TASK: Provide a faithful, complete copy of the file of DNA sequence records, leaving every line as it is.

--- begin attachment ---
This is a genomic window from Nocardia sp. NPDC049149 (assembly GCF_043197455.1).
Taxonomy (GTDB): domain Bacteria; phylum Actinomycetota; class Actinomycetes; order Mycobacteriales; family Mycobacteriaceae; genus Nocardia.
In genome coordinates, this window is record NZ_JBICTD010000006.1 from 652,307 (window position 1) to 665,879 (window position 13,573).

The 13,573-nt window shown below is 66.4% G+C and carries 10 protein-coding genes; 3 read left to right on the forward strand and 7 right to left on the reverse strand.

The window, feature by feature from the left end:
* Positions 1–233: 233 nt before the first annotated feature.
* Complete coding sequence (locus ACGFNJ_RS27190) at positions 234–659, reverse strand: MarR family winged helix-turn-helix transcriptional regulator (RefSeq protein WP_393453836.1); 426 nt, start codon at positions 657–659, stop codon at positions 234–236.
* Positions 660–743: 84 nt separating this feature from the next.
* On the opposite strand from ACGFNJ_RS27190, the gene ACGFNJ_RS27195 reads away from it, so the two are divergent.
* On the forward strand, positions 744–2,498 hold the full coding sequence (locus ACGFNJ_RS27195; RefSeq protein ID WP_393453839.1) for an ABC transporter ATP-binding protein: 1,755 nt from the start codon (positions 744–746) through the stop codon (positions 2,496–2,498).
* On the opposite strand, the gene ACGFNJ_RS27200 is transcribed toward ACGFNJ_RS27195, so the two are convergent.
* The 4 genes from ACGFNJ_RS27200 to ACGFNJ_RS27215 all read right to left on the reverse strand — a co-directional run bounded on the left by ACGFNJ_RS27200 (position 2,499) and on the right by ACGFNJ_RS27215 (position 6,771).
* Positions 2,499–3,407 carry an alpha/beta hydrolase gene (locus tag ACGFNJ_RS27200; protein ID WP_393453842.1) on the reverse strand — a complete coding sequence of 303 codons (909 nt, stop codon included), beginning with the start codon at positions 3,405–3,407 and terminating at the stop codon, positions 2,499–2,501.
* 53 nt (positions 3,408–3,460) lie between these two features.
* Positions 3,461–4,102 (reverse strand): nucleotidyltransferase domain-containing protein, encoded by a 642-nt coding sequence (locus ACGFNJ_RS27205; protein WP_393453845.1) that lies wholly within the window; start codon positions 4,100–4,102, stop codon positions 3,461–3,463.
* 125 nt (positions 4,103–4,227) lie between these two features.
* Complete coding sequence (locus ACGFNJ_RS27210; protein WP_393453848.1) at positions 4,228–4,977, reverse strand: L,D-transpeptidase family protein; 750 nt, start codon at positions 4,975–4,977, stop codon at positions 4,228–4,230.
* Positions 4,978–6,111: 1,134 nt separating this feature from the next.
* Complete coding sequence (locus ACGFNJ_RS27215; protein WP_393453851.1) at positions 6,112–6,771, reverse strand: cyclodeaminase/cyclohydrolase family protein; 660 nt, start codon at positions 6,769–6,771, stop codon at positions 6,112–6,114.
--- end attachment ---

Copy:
This is a genomic window from Nocardia sp. NPDC049149 (assembly GCF_043197455.1).
Taxonomy (GTDB): domain Bacteria; phylum Actinomycetota; class Actinomycetes; order Mycobacteriales; family Mycobacteriaceae; genus Nocardia.
In genome coordinates, this window is record NZ_JBICTD010000006.1 from 652,307 (window position 1) to 665,879 (window position 13,573).

The 13,573-nt window shown below is 66.4% G+C and carries 10 protein-coding genes; 3 read left to right on the forward strand and 7 right to left on the reverse strand.

The window, feature by feature from the left end:
* Positions 1–233: 233 nt before the first annotated feature.
* Complete coding sequence (locus ACGFNJ_RS27190) at positions 234–659, reverse strand: MarR family winged helix-turn-helix transcriptional regulator (RefSeq protein WP_393453836.1); 426 nt, start codon at positions 657–659, stop codon at positions 234–236.
* Positions 660–743: 84 nt separating this feature from the next.
* On the opposite strand from ACGFNJ_RS27190, the gene ACGFNJ_RS27195 reads away from it, so the two are divergent.
* On the forward strand, positions 744–2,498 hold the full coding sequence (locus ACGFNJ_RS27195; RefSeq protein ID WP_393453839.1) for an ABC transporter ATP-binding protein: 1,755 nt from the start codon (positions 744–746) through the stop codon (positions 2,496–2,498).
* On the opposite strand, the gene ACGFNJ_RS27200 is transcribed toward ACGFNJ_RS27195, so the two are convergent.
* The 4 genes from ACGFNJ_RS27200 to ACGFNJ_RS27215 all read right to left on the reverse strand — a co-directional run bounded on the left by ACGFNJ_RS27200 (position 2,499) and on the right by ACGFNJ_RS27215 (position 6,771).
* Positions 2,499–3,407 carry an alpha/beta hydrolase gene (locus tag ACGFNJ_RS27200; protein ID WP_393453842.1) on the reverse strand — a complete coding sequence of 303 codons (909 nt, stop codon included), beginning with the start codon at positions 3,405–3,407 and terminating at the stop codon, positions 2,499–2,501.
* 53 nt (positions 3,408–3,460) lie between these two features.
* Positions 3,461–4,102 (reverse strand): nucleotidyltransferase domain-containing protein, encoded by a 642-nt coding sequence (locus ACGFNJ_RS27205; protein WP_393453845.1) that lies wholly within the window; start codon positions 4,100–4,102, stop codon positions 3,461–3,463.
* 125 nt (positions 4,103–4,227) lie between these two features.
* Complete coding sequence (locus ACGFNJ_RS27210; protein WP_393453848.1) at positions 4,228–4,977, reverse strand: L,D-transpeptidase family protein; 750 nt, start codon at positions 4,975–4,977, stop codon at positions 4,228–4,230.
* Positions 4,978–6,111: 1,134 nt separating this feature from the next.
* Complete coding sequence (locus ACGFNJ_RS27215; protein WP_393453851.1) at positions 6,112–6,771, reverse strand: cyclodeaminase/cyclohydrolase family protein; 660 nt, start codon at positions 6,769–6,771, stop codon at positions 6,112–6,114.